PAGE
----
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Award-winning South African photojournalist Peter Magubane dies aged 91

On this June 2, 2016 photo, South African photographer Peter Magubane, speaks with The Associated Press at his home.   -  
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Denis Farrell/Copyright 2016 The AP. All rights reserved. This material may not be published, broadcast, rewritten or redistribu

South Africa

Peter Magubane was the eye behind the lens which captured the 1960 Sharpeville massacre or the trial of Nelson Mandela in 1964.

The South African photographer passed away on Monday (Jan. 1st) aged 91.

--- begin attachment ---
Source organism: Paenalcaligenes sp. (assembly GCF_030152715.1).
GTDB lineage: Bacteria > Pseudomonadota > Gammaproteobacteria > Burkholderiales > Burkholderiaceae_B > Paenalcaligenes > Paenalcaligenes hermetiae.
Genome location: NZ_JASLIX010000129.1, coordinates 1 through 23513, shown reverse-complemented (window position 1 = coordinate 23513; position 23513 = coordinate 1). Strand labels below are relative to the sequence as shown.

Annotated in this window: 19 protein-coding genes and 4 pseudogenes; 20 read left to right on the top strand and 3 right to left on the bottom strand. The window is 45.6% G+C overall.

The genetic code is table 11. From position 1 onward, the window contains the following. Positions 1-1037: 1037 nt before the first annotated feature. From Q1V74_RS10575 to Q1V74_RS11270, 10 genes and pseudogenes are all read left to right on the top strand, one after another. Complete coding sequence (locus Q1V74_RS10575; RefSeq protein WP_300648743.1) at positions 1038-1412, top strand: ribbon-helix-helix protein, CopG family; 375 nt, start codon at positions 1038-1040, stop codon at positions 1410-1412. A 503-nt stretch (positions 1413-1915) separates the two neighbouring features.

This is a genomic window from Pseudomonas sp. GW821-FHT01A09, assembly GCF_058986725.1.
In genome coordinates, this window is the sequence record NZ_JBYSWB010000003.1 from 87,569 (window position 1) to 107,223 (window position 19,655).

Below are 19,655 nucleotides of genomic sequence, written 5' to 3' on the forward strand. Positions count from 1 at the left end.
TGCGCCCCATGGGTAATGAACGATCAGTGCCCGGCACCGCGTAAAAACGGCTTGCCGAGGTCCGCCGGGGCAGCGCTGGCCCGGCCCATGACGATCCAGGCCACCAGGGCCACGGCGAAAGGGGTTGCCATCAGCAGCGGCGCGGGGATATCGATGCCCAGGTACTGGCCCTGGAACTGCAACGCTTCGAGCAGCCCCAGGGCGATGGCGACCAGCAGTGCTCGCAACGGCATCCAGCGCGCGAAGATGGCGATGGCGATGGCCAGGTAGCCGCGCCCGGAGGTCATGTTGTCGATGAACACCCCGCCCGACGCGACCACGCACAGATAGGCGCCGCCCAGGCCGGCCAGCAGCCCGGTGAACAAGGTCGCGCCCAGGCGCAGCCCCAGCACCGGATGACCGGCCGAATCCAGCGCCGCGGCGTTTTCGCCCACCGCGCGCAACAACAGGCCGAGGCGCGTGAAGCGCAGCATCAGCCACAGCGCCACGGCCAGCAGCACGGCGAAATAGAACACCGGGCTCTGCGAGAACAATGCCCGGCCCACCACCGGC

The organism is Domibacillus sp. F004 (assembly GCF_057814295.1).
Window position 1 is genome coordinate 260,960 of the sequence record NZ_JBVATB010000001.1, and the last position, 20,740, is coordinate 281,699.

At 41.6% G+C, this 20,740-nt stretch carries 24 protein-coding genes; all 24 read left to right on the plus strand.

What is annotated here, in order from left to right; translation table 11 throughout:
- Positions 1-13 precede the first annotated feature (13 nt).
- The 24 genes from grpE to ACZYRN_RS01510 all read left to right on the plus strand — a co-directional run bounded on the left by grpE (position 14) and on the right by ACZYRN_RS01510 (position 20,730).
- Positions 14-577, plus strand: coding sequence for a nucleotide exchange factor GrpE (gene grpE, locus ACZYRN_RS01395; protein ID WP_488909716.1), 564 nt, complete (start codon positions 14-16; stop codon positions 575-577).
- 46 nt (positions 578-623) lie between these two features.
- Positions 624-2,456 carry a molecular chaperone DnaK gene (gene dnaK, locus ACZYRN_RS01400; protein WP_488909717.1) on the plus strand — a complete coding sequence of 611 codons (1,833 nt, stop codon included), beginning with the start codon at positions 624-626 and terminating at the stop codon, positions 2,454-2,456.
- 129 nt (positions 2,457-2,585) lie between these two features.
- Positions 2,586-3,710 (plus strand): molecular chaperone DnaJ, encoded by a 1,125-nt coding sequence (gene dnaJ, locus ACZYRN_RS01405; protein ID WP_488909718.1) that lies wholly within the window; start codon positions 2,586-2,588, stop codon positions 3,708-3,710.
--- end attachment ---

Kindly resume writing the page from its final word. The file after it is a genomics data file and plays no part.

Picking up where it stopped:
The nation's Editors' Forum said it had been informed of Magubane's death by his family.

photographed 40 years of apartheid in South Africa.

He became a target of the then government after photographing a protest outside a jail where Mandela's then-wife Winnie Madikizela-Mandela was being held in 1969.

The photographer was imprisoned numerous times during his career and subjected to a five-year ban that prevented him from working or even leaving his home without police permission.

The award-winning photographer began his career at the South African magazine, Drum, gained fame at the Rand Daily Mail newspaper and worked for Time magazine and Sports Illustrated, earning international recognition.

While he photographed some of the most brutal violence, he also created searing images of everyday life under apartheid that resonated just as much.

Dr. Peter Magubane would have turned 92 on January 18.

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